CHIDEYA: We, as a show, NEWS & NOTES have been to New Orleans several times and have seen that city change - not just in terms of the impact of the hurricane and the flooding, but also in terms of all of the workers from Mexico and Latin America who've come in. How does that illustrate what you're talking about in your book?

Ms. FERNANDES: You know, I think the critical thing that New Orleans right now - and your show has done great coverage, I listen regularly - and one of the things that I know you've highlighted is the way in which so many African-Americans have not been able to return to the city. And the critical question in that is, well, who's doing the work?

The guest worker program that's currently underway in New Orleans, I think if people actually had the details and could see up close what that looks like I think people would ask some very serious questions about the guest worker program, because not only does it serve to reinforce and keep African-Americans out of certain jobs, what it also does is lock immigrants into a very exploitative situation. I mean immigrants have been - they've been targeted in other countries; mass advertising campaigns in Peru, Bolivia, the Dominican Republican after Katrina: come to New Orleans, come and help rebuild. This is a devastated city…

CHIDEYA: Wait. Wait. Let me stop you. Who is putting out those advertisements?

Ms. FERNANDES: Well, it's being put out by recruiting companies, but at the behest of U.S. companies who are hiring. So a U.S. companies, say like the Decatur hotel chain, which is the largest hotel chain in Louisiana, they run many of the downtown hotels. You've been in New Orleans, along Canal Street in the French district, in the French Quarters.

They need immigrant workers because they say they can't find workers. So they contract with a recruiting firm. Now, that recruiting firm runs - puts ads in the major newspapers, has billboards, and they have informational sessions where they bring workers in.

And imagine it like a college room where you bring in a hundred workers. They sit down. You give them a 20-minute session. You sell them on the wonders of coming to work. And you charge them. They pay a fee and then they come out. Then you start an application process with the U.S. embassy. And out of maybe the thousands that go through these recruiting firms, a few hundred will be contracted to work for Decatur.

And then they'll come in and when they're here, they're promised a wage, which is minimum wage because under the guest worker program you have to meet that. The workers do the math. They know that even though they have to pay these high fees and the workers who I've been spending time paid between three and $5,000 each. Now, consider in a country like Peru or the Dominican Republic, this might take you a couple of years…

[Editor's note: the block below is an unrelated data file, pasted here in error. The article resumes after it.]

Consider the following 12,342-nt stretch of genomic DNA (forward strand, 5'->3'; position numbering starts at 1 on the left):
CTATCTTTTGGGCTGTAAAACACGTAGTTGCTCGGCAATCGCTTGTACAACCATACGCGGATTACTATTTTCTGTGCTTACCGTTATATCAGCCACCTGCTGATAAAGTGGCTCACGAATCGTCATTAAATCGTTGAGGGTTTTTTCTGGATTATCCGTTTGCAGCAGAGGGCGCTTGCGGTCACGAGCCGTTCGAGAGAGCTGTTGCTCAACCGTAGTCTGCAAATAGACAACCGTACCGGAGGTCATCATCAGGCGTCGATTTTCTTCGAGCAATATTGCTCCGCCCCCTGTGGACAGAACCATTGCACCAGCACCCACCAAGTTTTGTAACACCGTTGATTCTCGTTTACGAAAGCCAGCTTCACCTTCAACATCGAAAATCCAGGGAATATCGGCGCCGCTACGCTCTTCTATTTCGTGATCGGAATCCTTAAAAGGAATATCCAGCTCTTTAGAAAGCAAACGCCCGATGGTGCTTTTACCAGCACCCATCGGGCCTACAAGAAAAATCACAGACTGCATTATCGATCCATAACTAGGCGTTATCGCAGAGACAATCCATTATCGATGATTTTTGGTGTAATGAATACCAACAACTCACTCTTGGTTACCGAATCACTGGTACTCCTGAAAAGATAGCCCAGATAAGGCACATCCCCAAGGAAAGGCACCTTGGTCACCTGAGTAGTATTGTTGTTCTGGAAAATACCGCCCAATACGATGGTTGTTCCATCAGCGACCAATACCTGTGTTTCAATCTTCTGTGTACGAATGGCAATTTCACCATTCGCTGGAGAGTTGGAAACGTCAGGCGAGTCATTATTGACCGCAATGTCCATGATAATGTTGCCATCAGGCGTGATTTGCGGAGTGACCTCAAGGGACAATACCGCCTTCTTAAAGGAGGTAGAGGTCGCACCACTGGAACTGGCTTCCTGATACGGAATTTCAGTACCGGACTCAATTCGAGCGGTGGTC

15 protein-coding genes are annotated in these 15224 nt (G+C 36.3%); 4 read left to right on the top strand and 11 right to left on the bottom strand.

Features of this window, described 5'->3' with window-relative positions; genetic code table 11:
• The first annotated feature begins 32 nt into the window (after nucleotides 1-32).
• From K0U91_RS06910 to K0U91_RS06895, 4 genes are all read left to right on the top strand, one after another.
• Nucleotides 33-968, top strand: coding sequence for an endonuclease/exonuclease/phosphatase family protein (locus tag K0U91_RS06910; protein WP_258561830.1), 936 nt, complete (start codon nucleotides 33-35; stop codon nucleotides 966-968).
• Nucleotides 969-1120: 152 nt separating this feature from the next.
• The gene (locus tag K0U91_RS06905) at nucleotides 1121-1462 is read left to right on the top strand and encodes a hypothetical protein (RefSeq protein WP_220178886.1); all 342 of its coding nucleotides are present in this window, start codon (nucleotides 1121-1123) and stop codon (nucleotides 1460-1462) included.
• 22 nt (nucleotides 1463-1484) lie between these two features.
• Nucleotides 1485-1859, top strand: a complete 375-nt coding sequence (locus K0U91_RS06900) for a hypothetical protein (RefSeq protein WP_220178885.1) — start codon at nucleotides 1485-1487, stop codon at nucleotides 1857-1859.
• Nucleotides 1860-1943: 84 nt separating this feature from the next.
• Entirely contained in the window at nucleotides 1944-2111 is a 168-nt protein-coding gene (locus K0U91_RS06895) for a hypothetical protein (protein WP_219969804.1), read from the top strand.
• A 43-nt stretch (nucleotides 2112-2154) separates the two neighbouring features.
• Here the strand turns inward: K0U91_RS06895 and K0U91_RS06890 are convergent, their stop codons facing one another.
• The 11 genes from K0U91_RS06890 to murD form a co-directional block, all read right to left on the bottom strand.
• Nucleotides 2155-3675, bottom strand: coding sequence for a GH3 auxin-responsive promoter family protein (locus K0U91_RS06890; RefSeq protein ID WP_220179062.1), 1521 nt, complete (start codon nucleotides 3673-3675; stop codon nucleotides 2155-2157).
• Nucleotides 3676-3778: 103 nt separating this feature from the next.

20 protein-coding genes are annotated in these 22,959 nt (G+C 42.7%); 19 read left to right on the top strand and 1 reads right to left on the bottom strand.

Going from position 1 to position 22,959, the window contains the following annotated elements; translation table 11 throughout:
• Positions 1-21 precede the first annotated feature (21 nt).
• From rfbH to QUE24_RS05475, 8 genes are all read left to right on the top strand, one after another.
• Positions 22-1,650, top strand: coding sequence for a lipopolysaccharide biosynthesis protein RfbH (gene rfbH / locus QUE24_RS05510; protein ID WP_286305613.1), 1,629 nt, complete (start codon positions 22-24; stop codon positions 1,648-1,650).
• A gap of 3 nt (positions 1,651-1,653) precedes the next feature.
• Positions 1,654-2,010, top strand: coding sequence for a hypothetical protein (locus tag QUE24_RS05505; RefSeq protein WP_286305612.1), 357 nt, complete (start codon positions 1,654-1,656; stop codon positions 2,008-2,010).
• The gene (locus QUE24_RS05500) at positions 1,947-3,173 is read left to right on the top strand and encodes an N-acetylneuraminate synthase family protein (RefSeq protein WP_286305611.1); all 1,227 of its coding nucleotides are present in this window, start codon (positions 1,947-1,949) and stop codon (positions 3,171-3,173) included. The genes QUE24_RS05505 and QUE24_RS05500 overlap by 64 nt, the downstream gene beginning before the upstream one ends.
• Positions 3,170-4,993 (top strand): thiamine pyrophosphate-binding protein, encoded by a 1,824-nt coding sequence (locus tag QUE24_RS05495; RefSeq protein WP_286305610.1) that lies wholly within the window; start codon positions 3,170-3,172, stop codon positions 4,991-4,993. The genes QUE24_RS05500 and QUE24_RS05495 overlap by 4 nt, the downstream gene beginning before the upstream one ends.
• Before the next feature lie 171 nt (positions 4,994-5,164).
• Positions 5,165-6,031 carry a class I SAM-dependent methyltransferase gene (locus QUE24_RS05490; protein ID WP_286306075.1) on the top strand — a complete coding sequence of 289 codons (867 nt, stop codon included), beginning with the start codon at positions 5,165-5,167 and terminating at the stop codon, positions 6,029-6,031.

CHIDEYA: Let me stop you again. To whom did they pay those fees?

Ms. FERNANDES: To the recruiting firms. And…

CHIDEYA: And that's legal?

Ms. FERNANDES: It's completely legal. It's a business. And it's a very lucrative business indeed, actually. And I think that - in some ways, a little problematic is that there is no regulation from an immigration perspective, just on those recruiting firms. So you go and find workers, you bring them, they pass a test, they come here, and they get given a visa.

And that they then get to work to Decatur. Now, what's in it for Decatur is that they don't have to pay benefits like they would possibly a U.S. worker. They don't have the overheads. And many of them will even pass on costs to the workers.

So in many instances the workers get locked into having to pay for their accommodation to the employer, and they pay for food and they pay for transportation. Now, imagine the dingiest Motel 6 room, Farai, you've ever stayed in. Well, the workers who I was spending time with were put here by their employers, four of them in one room, not a single window, no light, no air. Four of them in the tiniest room with bunk beds. They have to stay in this room and they're each paying $400 a month. That's $1,200 just for that room.

And you know, I asked them, why don't you leave? Why don't you go and find an apartment for that much money? And of course New Orleans rent is very high, but they also can't, they will be out of status. They will have broken their contract with Decatur if they leave.

So there's many ways in which this is very exploitative, and these particular workers, as is the case with many in New Orleans, they're not getting their 40 hours a week. So they're - while they may be paid minimum wage, they're bringing home very small paychecks. These workers who I've spent time with, Farai, went home in debt. They paid to come to the U.S. and work.

CHIDEYA: Thanks, Deepa.

Ms. FERNANDES: Thank you.

CHIDEYA: Deepa Fernandes. Her new book is called "Targeted: Homeland Security and the Business of Immigration."